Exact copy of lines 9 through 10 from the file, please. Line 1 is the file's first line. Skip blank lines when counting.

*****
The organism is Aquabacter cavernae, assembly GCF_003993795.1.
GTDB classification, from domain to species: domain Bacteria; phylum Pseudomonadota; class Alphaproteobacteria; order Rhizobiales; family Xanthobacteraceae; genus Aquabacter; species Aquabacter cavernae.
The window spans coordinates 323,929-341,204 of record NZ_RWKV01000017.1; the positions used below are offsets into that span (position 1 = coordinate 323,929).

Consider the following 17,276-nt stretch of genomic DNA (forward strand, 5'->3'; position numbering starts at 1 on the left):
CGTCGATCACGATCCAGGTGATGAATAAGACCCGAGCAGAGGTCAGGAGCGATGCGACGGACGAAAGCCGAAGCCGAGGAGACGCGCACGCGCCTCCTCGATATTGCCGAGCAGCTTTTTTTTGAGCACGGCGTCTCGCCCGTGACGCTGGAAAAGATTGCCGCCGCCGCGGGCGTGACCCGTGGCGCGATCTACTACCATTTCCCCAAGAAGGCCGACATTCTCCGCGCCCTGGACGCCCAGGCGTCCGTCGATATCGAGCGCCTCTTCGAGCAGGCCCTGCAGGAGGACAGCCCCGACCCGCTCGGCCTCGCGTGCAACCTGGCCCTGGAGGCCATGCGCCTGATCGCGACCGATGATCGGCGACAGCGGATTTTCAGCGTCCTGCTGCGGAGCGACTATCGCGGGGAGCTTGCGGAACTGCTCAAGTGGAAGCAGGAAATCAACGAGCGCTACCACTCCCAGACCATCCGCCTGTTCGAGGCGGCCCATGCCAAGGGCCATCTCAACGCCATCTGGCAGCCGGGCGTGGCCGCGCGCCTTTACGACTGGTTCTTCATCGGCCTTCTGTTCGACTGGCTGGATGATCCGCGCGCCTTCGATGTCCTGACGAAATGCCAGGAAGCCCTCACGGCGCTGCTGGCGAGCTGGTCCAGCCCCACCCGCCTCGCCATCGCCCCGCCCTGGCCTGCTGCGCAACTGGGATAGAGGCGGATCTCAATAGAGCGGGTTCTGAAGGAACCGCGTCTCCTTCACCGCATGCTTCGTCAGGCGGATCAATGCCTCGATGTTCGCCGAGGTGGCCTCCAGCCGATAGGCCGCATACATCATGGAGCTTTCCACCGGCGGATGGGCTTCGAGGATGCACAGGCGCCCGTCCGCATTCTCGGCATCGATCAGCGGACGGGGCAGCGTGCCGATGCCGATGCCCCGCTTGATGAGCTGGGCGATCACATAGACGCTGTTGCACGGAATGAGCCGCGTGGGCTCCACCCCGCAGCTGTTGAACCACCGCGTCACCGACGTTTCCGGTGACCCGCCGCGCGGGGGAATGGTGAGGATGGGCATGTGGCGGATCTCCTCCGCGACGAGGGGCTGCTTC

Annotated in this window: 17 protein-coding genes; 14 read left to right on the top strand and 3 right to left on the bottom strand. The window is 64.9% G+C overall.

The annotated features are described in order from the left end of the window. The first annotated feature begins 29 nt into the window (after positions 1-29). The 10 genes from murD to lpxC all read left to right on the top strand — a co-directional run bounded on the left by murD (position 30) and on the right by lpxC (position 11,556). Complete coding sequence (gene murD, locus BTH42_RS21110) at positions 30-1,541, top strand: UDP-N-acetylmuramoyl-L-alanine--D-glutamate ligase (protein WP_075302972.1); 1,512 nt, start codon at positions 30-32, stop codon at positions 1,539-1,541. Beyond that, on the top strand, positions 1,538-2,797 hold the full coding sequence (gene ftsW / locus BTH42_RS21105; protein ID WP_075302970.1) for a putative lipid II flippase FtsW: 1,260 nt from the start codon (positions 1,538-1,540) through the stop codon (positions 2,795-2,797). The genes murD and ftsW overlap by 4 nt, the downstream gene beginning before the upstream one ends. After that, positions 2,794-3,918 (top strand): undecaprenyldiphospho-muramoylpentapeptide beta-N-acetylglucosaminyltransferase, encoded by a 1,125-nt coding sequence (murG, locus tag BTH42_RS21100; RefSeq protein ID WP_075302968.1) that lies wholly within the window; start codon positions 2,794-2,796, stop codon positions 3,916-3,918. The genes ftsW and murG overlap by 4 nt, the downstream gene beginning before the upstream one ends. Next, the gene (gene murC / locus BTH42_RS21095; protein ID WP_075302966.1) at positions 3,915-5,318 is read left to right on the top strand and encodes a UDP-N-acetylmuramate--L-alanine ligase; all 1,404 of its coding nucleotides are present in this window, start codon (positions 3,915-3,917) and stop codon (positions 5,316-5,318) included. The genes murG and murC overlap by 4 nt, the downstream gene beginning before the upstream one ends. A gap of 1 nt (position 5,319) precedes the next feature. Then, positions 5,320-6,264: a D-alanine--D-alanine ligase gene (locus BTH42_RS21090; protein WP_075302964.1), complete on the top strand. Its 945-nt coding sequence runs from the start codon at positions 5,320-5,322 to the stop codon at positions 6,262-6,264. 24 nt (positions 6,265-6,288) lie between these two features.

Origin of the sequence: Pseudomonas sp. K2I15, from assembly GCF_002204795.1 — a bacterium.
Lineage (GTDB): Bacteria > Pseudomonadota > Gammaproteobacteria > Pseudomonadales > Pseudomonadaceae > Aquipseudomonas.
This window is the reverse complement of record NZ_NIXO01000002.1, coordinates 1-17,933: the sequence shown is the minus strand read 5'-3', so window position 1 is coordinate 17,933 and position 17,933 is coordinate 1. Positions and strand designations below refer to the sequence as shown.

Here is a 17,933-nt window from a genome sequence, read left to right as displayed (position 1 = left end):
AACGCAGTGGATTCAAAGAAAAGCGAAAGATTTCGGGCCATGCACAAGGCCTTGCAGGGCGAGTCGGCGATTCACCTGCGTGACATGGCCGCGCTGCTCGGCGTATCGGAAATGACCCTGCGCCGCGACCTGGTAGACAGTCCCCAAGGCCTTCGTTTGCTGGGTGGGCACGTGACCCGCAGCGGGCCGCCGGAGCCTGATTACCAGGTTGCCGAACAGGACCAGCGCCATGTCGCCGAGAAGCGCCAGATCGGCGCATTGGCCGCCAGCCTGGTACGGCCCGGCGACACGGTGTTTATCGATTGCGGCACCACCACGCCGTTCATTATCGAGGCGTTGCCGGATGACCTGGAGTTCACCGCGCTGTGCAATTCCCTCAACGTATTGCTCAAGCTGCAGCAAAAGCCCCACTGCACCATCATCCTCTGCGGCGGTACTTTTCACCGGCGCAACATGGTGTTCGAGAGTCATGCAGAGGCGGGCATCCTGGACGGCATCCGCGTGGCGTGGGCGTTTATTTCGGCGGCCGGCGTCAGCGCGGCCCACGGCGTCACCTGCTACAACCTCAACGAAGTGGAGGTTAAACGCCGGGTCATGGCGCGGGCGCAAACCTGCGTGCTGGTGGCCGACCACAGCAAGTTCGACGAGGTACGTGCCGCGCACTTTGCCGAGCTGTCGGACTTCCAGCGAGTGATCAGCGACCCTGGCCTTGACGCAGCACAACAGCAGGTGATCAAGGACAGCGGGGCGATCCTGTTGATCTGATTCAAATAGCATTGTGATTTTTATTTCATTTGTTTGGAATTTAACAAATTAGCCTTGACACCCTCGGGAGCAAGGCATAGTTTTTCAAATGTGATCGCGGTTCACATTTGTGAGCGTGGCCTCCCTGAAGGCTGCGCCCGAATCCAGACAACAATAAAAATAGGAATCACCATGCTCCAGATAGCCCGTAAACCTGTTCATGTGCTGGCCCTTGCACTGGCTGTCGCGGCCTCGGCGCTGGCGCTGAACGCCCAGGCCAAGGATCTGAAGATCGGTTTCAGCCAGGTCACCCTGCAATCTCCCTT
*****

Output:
Lineage (GTDB): Bacteria > Pseudomonadota > Gammaproteobacteria > Pseudomonadales > Pseudomonadaceae > Aquipseudomonas.
This window is the reverse complement of record NZ_NIXO01000002.1, coordinates 1-17,933: the sequence shown is the minus strand read 5'-3', so window position 1 is coordinate 17,933 and position 17,933 is coordinate 1. Positions and strand designations below refer to the sequence as shown.